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How a Criminal Record History Can Get an Immigrant Deported


Immigrant Criminal History Can Cause Deportation

All immigrants, whether on some type of a temporary visa or even a green card giving someone permanent residency in the United States can lead someone to deportation if they violate U.S. immigration laws. Immigrants can be deported if there is evidence they committed a crime of what is called a "crime of moral turpitude." We will touch upon certain specific crimes listed within U.S. immigration laws that are immediate causes for deportation.

A "crime of moral turpitude" is most commonly crimes that include an intent to harm persons or things, fraud and larceny. Other common crimes would be spousal abuse, DUI or DWI and assault with intent to rob or kill another person. We'll provide a few examples.

Demystifying Whether a Crime is Classified as One of Moral Turpitude

Immigration law provides insight that a petty offense can escape the classification of a "crime of moral turpitude." Some examples include a simple assault, DUI or DWI, driving without a license or shoplifting. This depends on the laws in your state.

Two ways that can be grounds for deportation is if you commit a "crime of moral turpitude" during an immigrant's first five years in the U.S. Secondly, if you commit two or more crimes that are of "moral turpitude." They have to not arise out of a single scheme or instance. If you commit multiple crimes arising from a single scheme they will be classified as one crime. This can depend on the circumstances of your case and if you already have an immigrant criminal history. For example, if you commit two robberies at the same time and same location, that can be considered as arising from a single scheme or occurrence of misconduct.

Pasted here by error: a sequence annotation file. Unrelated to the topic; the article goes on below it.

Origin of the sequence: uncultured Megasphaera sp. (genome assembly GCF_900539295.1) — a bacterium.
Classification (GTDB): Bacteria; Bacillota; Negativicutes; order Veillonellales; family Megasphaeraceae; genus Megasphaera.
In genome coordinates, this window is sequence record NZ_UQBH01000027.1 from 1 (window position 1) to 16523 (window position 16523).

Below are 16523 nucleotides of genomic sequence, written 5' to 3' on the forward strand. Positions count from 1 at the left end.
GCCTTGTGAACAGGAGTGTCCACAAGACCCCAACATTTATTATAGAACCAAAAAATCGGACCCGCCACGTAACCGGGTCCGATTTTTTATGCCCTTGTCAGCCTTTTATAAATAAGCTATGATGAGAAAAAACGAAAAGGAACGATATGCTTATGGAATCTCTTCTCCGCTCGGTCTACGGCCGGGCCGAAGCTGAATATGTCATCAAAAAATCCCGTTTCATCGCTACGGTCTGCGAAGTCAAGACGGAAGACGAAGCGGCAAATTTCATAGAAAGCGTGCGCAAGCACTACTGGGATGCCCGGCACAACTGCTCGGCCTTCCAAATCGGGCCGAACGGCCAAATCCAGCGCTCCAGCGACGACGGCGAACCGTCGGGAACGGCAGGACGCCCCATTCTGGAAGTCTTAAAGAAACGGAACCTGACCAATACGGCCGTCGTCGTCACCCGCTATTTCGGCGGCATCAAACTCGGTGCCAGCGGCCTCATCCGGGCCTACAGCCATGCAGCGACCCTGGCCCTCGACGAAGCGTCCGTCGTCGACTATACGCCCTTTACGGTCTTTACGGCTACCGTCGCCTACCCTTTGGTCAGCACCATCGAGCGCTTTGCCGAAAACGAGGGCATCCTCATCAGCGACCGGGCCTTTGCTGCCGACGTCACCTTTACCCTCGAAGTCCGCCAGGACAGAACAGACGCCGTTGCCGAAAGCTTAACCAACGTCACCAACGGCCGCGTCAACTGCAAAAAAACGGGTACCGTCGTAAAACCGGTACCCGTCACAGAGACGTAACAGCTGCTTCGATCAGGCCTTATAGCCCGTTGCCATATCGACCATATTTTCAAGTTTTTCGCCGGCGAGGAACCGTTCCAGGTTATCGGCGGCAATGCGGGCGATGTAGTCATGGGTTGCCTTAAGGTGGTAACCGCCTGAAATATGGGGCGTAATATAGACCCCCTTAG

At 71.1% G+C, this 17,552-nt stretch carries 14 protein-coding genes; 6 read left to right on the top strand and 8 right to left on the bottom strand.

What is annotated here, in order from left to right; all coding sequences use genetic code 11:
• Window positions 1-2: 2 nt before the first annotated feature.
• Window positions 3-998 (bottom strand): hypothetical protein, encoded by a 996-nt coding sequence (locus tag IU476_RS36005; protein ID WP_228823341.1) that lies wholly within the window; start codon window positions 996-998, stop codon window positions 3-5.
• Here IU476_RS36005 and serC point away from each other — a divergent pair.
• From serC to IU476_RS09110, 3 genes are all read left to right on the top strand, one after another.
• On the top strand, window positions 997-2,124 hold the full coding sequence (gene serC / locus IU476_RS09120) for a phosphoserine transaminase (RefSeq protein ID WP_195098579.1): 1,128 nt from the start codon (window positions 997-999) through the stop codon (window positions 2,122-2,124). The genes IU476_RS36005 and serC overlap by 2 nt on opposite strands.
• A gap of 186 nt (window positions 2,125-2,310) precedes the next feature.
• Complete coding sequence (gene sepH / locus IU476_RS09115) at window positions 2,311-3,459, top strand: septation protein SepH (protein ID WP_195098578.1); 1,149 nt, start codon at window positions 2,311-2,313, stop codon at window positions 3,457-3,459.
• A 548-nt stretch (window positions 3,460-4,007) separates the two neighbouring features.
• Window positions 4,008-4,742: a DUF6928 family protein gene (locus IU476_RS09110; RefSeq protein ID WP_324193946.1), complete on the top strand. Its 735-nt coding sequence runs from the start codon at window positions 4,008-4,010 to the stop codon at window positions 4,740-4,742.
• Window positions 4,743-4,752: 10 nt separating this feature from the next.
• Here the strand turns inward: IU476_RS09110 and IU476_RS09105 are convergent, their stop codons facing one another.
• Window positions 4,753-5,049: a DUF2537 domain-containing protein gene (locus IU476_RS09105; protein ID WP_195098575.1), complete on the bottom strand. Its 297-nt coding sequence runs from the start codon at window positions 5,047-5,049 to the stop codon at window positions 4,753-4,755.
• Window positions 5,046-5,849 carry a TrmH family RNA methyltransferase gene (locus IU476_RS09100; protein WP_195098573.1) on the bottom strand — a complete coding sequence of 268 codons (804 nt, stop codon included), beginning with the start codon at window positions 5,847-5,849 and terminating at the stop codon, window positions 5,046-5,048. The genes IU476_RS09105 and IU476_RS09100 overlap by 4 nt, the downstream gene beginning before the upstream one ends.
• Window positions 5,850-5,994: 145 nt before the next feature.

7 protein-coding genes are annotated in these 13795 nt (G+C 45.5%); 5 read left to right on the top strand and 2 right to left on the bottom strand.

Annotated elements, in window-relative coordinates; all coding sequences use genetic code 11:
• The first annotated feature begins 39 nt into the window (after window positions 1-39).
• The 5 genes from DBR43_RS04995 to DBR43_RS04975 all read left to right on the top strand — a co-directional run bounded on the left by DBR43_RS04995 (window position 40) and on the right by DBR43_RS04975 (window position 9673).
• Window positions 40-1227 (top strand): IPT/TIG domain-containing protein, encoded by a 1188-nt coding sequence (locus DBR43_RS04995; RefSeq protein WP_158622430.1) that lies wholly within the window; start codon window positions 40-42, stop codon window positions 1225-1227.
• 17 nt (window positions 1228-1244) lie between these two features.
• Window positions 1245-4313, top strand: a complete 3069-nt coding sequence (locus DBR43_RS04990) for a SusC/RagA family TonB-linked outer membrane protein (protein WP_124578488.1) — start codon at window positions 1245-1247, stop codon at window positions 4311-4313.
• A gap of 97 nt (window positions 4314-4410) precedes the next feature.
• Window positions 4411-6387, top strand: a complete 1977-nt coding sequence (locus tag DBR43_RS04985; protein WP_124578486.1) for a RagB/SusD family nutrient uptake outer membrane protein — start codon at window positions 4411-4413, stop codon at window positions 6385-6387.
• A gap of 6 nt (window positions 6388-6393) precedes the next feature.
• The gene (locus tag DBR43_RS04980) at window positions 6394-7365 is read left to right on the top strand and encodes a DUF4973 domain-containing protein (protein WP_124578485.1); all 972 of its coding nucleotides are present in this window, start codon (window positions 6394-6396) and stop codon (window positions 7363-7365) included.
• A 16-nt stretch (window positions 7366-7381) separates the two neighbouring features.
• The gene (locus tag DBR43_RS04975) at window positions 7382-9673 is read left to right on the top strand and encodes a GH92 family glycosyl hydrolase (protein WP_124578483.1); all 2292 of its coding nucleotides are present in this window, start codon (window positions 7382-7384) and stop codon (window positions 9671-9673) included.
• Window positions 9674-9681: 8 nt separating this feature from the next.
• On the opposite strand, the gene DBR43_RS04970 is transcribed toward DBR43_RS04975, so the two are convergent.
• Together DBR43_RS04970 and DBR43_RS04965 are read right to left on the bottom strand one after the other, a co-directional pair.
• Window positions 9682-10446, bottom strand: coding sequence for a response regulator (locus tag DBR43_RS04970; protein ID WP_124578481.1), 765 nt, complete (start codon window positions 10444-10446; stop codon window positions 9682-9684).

There are certain situations that an immigrant can apply for a waiver of a "crime of moral turpitude." Although there is immigrant criminal history, the waiver is a form of legal forgiveness that avoids deportation. To qualify, you must not have committed an aggravated felony, can't have threatened national security and must have been living in the U.S. continuously for seven years minimum.

If you would like to explore further, check out a full list crimes that are grounds for deportation at the U.S. Citizenship and Immigration Services website.

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